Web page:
All engines are mechanically timed in reference to cylinder #1 at top dead center with reference marks on timing chain and camshaft sprockets. Setting mechanical timing is crucial to allowing the EFI system to run the engine. If mechanical timing is off, the EFI system still runs but incorrectly because of incorrect mechanical timing. The EFI system uses the crank sensor to operate the engine computer precisely. The dance between mechanical timing and EFI system relies on everything being perfect. Every 4-stroke engine rotates two full crankshaft rotations before top dead center occurs; intake and exhaust valves are closed with piston at the top of its travel. Number one cylinder is timed to the crankshaft mark in a specific position along with the camshaft sprockets. If during the 226k miles with the chain tensioner retracting to allow a loose chain, timing may have skipped where one or both camshafts slipped one tooth or more. This can result in backfiring with a valve not closing before spark occurs and a flame front travels thru the intake manifold and out the throttle body. There are a few incidents where this occurred but not from timing.

The S-series engines are all plagued with the infamous faulty coolant sensor that sometimes leaned out fuel mixtures on startup and caused the same scenario of backfiring thru the throttle body. The majority failed by running rich fuel mixtures. All members here learn about it and replace the faulty one with the correct sensor made of brass. This isn't a timing issue but a faulty sensor causing a an extreme lean fuel mixture.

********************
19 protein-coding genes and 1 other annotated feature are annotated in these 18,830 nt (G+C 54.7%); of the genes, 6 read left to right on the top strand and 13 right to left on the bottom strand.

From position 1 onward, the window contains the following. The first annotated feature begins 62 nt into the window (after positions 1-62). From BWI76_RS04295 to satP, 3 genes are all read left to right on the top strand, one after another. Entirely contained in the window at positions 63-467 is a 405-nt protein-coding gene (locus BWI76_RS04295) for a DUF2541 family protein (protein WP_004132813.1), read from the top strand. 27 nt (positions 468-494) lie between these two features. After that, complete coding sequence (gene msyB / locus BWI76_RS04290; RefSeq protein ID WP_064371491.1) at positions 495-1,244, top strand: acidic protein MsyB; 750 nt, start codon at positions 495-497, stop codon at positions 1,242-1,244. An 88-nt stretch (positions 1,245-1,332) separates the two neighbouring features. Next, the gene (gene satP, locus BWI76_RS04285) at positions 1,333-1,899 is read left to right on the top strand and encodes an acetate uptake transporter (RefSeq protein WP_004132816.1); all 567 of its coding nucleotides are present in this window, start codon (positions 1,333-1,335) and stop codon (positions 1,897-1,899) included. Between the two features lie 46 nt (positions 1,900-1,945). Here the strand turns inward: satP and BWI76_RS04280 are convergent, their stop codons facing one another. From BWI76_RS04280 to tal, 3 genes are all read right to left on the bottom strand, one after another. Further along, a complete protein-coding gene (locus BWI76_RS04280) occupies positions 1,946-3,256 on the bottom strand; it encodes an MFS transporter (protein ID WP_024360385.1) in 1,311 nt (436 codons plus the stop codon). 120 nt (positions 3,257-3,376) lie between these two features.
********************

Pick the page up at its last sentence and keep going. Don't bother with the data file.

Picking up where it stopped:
Your engine may have its timing chain off and require setting up timing to see if its correct or not.

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Old 08-23-2017, 03:04 PM   #3
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Wrench Re: Saturn Vue Timing Chain Tensioner Problem, Can Anyone Offer Advice?

Thanks for your reply!

The thing is, the timing chain wasn't removed during tensioner replacement--the tensioner goes in through the back of the engine. I didn't remove the timing chain from any sprocket nor did I rotate the engine with the tensioner removed. The thing ran--just fine, but with noise--the other day when I moved it from a sunny spot to another spot under a tree to provide shade while I took the valve cover off.

So...without changing the relative positionality of the timing chain to the sprocket teeth to which it was attached at the time it was running, I simply rotated the engine with the same decreased tension on the chain that was present while it was running, then removed said tensioner (allowing the chain to relax a little, but it wasn't loose enough to jump across sprocket teeth) and replaced it with another. When the tensioner was removed, the engine didn't rotate.